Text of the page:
In opposing President Obama’s executive actions on immigration, critics on the right have it wrong.
The arguments made to the Supreme Court by conservatives who oppose the administration’s efforts to temporarily defer deportation and grant work permits to two groups of undocumented immigrants — young people brought to the United States as children by their parents, and the parents of U.S.-born children — were neither strong nor persuasive.
In a nutshell, Republicans like Texas Gov. Greg Abbott insist that Obama is making the law instead of executing it. As a former state attorney general, Abbott should know better. Prosecutorial discretion is a real thing, and law enforcement officials get to prioritize who to go after and in what order. Just because a policeman uses his discretion to give you a warning instead of a citation does not mean that he is unilaterally rewriting the vehicle code.
Besides, discretion is a double-edged sword. According to immigration attorneys I’ve heard from, the administration is currently moving Central American refugees — mostly women and children — to the front of the deportation line, placing them ahead of hardened criminals. Do conservatives have a problem with this, too? If so, they’re being awfully quiet about it.
Opponents also worry that, if the White House allows illegal immigrants to remain on this side of the border, states like Texas — which is leading a coalition of more than 20 states in opposition to the administration — might have to provide the undocumented with driver’s licenses and other benefits. So, they insist, this is an unfunded mandate.
Talk about taking the long way home. No one forces a state like Texas to provide driver’s licenses, at least not without another court fight or putting the question on a state ballot. We still have states’ rights. Obama didn’t even issue executive orders, which would have the force of law. He merely took executive action, which amounts to implementing minor policy changes at the Department of Homeland Security that can be easily undone by any future president.
So what is this really about? I have a theory: Republican critics of Obama’s executive actions — better known as Deferred Action for Childhood Arrivals (DACA) and Deferred Action for Parents of Americans (DAPA) — are actually afraid of having to pay a price at the ballot box for their tolerance of demagogues like Donald Trump. They think the best way to avoid being held accountable is to fight any attempt to let the immigrants remain in this country.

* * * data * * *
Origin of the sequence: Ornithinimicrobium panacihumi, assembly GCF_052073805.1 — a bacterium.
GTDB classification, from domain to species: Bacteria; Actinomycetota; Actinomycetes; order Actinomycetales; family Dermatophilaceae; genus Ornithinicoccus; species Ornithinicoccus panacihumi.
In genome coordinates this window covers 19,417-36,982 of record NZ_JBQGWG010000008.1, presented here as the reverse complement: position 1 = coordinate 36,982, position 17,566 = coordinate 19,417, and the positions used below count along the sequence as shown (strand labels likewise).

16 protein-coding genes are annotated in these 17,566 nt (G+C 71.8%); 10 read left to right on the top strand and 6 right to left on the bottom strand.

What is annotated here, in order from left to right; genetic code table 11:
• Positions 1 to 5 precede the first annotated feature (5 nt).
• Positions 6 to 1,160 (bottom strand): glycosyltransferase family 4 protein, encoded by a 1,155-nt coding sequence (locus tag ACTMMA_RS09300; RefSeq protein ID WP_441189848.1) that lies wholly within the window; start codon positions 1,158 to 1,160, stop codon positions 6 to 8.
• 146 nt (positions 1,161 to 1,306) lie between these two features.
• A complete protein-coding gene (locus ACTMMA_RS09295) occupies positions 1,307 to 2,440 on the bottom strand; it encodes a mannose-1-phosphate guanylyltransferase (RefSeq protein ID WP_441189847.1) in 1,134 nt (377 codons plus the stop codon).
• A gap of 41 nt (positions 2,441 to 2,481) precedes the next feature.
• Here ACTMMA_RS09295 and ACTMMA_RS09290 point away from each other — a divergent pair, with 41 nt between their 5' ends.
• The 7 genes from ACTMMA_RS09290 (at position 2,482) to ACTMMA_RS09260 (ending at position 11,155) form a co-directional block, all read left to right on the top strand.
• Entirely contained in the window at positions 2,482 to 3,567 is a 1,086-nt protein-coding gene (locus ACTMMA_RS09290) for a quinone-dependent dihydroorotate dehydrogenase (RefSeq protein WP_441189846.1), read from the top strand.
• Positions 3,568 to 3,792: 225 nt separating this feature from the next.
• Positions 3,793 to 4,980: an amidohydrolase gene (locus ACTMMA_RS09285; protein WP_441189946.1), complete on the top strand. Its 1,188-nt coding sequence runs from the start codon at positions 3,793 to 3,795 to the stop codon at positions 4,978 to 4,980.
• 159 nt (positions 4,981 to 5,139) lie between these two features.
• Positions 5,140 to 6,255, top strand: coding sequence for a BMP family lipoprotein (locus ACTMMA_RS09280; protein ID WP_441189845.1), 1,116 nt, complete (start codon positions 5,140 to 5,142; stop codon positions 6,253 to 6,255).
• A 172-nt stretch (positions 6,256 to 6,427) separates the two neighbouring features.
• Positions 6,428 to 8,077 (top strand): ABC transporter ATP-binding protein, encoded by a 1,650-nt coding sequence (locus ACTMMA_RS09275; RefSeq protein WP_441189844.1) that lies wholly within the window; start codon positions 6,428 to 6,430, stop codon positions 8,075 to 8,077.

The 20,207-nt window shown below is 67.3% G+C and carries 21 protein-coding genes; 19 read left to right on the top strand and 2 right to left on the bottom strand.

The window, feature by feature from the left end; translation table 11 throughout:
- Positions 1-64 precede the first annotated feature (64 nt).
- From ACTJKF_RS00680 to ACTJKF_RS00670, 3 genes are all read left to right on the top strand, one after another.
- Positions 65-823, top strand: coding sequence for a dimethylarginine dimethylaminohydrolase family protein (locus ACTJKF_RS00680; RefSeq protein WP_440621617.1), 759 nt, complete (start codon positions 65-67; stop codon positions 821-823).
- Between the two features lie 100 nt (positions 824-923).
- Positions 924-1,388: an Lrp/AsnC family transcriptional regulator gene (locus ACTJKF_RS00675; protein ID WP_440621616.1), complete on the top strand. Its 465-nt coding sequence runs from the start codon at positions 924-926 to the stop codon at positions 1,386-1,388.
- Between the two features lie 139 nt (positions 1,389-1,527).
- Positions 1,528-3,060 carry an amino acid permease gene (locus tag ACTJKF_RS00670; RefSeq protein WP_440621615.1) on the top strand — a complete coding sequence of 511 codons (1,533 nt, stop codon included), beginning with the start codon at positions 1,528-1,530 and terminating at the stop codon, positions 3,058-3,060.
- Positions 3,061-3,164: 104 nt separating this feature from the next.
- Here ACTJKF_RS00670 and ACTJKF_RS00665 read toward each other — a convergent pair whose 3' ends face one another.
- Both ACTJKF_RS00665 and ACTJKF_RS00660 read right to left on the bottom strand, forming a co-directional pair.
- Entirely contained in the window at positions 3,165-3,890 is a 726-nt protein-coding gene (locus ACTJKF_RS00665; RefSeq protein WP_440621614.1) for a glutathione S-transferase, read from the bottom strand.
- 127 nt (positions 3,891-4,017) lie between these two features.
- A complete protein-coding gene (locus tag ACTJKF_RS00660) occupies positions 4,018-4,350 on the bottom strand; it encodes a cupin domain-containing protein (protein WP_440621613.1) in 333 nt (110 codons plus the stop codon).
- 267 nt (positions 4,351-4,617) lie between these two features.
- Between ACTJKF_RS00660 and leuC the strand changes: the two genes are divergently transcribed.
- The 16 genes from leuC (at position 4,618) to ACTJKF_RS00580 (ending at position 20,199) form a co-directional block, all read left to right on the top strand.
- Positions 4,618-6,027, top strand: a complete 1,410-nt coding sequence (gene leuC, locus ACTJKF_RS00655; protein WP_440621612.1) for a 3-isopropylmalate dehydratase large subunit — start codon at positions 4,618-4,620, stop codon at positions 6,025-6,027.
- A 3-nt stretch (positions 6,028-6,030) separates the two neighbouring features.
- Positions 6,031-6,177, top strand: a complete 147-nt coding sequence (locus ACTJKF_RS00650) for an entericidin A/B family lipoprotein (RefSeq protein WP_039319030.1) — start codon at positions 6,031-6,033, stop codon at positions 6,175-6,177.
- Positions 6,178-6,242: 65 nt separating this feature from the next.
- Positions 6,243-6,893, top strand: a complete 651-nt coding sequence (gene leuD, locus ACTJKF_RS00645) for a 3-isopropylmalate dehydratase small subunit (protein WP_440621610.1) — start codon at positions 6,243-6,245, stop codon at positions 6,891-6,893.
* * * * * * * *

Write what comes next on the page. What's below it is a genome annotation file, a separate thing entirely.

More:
But just because conservatives are off-base in their arguments against Obama’s executive actions on immigration doesn’t mean those policies are a home run. More like a foul ball.
Although I was once a supporter, I’ve come to realize that these executive actions represent a major step backward for those of us who want a permanent fix to our broken immigration system. They’re crumbs that immigration reformers — out of hunger and desperation — like to imagine is a steak dinner.
Let’s remember that these executive actions were born of dishonesty, cynicism and expediency. Obama spent the first three years of his presidency repeatedly denying that he had the very kind of executive power that he eventually exercised. In fact, he often pushed back against immigration activists, telling them that he was “not a king” and so he had to work with Congress. In June 2012, he did an about-face and went it alone to rekindle Latino support for his re-election, which had been on the wane due to his broken promise to fix the immigration system and a record number of deportations. This suggests that Obama launched these changes not because he wanted to, but because he felt he had to. This often makes for bad policy.
And while the deferred action is temporary — two or three years with the possibility of renewal — what’s permanent is the jeopardy that applicants put themselves in to receive it. Immigration officials will have on file an individual’s name, fingerprints, and a home address where they can find the applicant and his or her family members, some of whom may also be undocumented and subject to deportation. This is a Band-Aid on a chest wound. And it’s not just deficient. It’s dangerous.
The 2016 presidential hopefuls are sometimes asked if they intend to preserve Obama’s executive action on immigration. That’s the wrong question. We should be asking the candidates how quickly they intend to end it and what they would replace it with.
Ruben Navarrette’s email address is email@example.com.